Crazy Growth

I’m reading a book about Spiritual Emergency.  Turns out, AWAKENING can look a lot like MENTAL ILLNESS. Some of the most enlightened, revolutionary, wise and universally respected (sometimes only after their death) people have had these intense periods of what might look like crazy to anyone who doesn’t understand the process. And then they emerge with a vision, a goal, a way of seeing things that shifts society.

There are spiritual leaders. I dare you, think of one spiritual leader that DIDN’T go through a “Dark Night of the Soul” or some kind of internal or external crisis. Gandhi, The Dalai Lama, Mother Theresa, Jesus, The Buddha, Oprah (yes, I’m counting her as a spiritual leader). It seems the crisis is part of the making.

And there are thought leaders. Again, which one of these folks didn’t seem mad at least for a period, or within the context of their “present day” — Watson & Crick, Darwin, Einstein, Carl Jung (his family held back publishing some of his works for 50 years because they were afraid it would discredit his more mainstream work), Galileo, etc. etc. etc.

And, of course, political leaders. I’ll leave it to you for those names to pop into your head.

And family members, and loved ones, and co-workers. You know them.  There are some people you meet who just “get it.” They are aligned, easier to get along with. Purposeful – Not driven; Not goal-oriented; Not Type A.  Dig back, how did they get there? Yeah, you see it too, right?

So I get this. I don’t LIKE it, but I get it. Break down leads to an opening and an exposure of the raw materials, a closeness to the universe that lets you find your mission. And then AFTER that, you get to be the zen cool headed peaceful calm yogi grandma one that everyone likes. I wish there were a short cut. Is there anyone who just wakes up one day without crisis? I haven’t met them. I’m certainly not pulling it off, but I’m finding a little bit of space around the process.

I’ve been doing a lot of yoga and meditation lately. For some people, awakening might happen in prayer, or in the art studio, or on top of the mountain, or at church. For me, its in the Ashram (or in bed, but that’s another chapter).  At first, I felt all this pressure to show up already calm & fit. When my mind raced, or the pose didn’t come instantly, I had this whole berating conversation in my head that made my heart want to go back to the couch.  It happened in relationship too. I’d plan a beautiful night with friends, be smack in the middle of it, and find myself teary, or withdrawn, or having other yucky feelings.  Lately, I’m learning to just let it be. I wanted to just name the yucky thing then let it go, or see the pose and then make myself master it instantly, but that’s not how it works. If you are sad, you are sad. The only letting go is of the need to control or DO something about the sad.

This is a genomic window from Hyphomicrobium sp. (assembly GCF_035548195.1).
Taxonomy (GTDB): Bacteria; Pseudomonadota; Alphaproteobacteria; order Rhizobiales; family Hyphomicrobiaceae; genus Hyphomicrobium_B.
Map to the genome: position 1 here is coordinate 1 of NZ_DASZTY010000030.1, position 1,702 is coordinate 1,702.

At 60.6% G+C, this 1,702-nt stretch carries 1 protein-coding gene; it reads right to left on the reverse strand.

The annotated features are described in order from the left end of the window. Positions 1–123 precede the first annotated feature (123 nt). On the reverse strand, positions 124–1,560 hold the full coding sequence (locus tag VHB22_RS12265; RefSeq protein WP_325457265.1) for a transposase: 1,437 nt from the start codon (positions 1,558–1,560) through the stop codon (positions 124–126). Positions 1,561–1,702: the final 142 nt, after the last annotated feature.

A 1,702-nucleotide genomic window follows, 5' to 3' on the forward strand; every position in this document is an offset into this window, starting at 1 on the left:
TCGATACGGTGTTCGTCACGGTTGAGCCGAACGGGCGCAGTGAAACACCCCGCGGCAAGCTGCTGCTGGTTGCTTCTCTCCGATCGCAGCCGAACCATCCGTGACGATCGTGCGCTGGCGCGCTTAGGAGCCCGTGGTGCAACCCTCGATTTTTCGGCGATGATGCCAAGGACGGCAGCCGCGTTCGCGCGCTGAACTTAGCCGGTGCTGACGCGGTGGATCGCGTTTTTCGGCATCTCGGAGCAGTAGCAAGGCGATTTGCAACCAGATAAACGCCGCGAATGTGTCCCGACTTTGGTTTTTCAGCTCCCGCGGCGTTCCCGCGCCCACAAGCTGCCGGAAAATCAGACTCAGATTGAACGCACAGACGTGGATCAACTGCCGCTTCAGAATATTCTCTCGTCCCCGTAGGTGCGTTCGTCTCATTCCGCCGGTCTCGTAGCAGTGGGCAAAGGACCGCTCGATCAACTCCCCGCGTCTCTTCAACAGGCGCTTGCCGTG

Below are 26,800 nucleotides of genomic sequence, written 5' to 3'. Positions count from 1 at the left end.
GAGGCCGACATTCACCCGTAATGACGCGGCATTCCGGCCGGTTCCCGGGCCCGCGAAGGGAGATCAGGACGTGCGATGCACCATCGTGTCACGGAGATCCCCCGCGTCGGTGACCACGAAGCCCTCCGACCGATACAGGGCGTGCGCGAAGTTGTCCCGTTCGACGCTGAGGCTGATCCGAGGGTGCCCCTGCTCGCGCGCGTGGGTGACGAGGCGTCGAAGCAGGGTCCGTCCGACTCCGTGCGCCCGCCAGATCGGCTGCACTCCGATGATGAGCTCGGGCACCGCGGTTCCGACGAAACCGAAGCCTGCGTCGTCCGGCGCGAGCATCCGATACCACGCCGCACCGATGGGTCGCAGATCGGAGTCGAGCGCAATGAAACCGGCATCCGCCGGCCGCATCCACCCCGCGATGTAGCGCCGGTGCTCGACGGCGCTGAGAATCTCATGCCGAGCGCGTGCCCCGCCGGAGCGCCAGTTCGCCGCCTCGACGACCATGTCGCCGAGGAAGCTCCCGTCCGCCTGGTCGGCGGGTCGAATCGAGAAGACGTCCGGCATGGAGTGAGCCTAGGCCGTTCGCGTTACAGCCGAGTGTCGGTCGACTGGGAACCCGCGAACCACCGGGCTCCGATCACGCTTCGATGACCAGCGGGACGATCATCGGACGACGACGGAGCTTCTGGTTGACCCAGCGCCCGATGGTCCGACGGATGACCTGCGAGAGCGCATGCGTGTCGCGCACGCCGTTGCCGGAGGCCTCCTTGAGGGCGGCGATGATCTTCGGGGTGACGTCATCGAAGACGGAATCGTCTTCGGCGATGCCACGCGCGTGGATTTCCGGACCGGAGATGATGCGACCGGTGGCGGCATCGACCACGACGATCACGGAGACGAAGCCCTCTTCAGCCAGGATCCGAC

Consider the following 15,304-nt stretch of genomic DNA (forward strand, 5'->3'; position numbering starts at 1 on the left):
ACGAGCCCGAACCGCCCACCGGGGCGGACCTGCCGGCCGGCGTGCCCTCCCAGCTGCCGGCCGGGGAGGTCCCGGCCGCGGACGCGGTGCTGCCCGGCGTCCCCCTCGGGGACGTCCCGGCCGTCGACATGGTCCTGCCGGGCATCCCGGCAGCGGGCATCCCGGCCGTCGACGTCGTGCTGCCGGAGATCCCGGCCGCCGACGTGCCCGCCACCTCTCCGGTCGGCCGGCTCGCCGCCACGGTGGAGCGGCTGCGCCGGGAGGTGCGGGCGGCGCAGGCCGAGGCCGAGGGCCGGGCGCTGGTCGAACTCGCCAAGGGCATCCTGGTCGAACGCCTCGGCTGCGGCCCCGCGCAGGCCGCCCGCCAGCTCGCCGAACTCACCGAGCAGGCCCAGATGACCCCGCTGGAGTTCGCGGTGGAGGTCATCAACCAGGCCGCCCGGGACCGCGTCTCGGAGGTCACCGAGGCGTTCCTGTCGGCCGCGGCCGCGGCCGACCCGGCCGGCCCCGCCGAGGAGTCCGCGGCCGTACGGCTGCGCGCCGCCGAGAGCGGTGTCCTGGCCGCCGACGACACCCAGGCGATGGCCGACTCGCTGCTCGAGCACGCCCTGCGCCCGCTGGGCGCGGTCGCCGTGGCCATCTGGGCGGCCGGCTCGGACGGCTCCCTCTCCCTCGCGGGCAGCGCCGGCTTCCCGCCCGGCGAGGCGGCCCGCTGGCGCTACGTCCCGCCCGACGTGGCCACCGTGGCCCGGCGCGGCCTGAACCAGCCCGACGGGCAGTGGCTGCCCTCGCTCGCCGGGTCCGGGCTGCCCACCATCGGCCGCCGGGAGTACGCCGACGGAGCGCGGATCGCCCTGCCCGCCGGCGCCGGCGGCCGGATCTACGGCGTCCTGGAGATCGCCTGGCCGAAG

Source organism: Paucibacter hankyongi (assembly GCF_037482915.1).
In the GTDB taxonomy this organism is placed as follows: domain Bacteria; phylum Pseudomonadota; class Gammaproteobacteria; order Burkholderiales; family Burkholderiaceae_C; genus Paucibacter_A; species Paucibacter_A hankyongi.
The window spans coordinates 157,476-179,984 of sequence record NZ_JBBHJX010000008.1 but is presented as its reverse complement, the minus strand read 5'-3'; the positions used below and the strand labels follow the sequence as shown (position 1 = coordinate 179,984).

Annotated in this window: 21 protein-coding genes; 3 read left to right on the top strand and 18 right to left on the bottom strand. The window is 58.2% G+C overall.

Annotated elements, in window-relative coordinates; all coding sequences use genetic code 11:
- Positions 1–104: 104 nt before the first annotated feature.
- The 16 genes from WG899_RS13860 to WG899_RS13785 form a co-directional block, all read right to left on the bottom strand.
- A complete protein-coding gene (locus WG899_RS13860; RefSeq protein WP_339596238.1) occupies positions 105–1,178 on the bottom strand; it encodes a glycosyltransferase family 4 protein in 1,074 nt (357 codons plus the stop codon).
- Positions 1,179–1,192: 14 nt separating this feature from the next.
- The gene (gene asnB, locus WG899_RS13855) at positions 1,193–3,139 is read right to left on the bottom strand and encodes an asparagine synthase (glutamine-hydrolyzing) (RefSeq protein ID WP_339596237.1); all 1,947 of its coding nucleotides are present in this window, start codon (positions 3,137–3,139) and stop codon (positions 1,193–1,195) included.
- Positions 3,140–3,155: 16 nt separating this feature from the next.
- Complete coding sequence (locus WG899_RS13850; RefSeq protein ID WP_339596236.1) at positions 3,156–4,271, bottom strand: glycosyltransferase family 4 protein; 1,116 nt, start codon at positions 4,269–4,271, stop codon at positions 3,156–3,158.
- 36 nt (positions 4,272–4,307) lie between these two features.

In fact, the yoga class has a rhythm that perfectly mirrors crisis. I usually go charging in with optimistic up-beat myths about how graceful, strong and non-sweaty I will be. The first few minutes, when the yogi gets us in the mood, I feel like anything is possible. Then the hard part starts. There are things I just can’t do. Sometimes I shake. Sometimes I tip and fall. Sometimes I can’t even bear to try, so I settle down into child’s pose and surrender. About 3/4 through is the worst. I’m hot, tired, thirsty. Everything is sore, everyone else seems more adept than me. I start resenting the $15 that could have bought me pizza and a movie. But I don’t shout “fuck you all” and go running from the room (like I want to) and I’m learning to send a few extra breaths and love to that desire.  And then comes the quiet part. We finally get to lay down, the cool air blows across the floor, the music gets gentle, and I feel the benefit of the work.

Because I’m finding that there IS a way of understanding the process that is more forgiving, more empathetic, and I’m wishing I’d stumbled on this earlier. Maybe when I was having 3 migraines a week and spitting nails at my family, maybe when I was turning my life upside down without any clue where I was going, maybe I could have NOT “pathologized” it as a problem, but instead just breathed through this “opportunity for growth.”  If you met me at any one of those moments and took a snap shot, you could judge that I was NOT someone you’d want in your life. Maybe we should see this journey of being here on this planet as just that – a journey. Maybe we could be more forgiving when we meet an asshole by simply noting that at this phase, they are still on their way?

Don’t get me wrong — I’m a strong proponent of therapy. And pharmaceuticals properly administered. But my thinking on some of this is shifting.  Sometimes the only way through a pain is THROUGH it, and when we numb the pain, I believe we prolong the awakening.  When we avoid the hardest feelings, when we bubble wrap our children to prevent them from struggle, we deny growth itself.

I realize this is not something I am inventing or discovering for the first time. Just wanted to hear myself say it today, a day of relative calm and sanity, so that when the next wave of whatever bullshit I’m supposed to go through to become who the universe wants me to be, I have this little reminder. Breathe. You are getting there.


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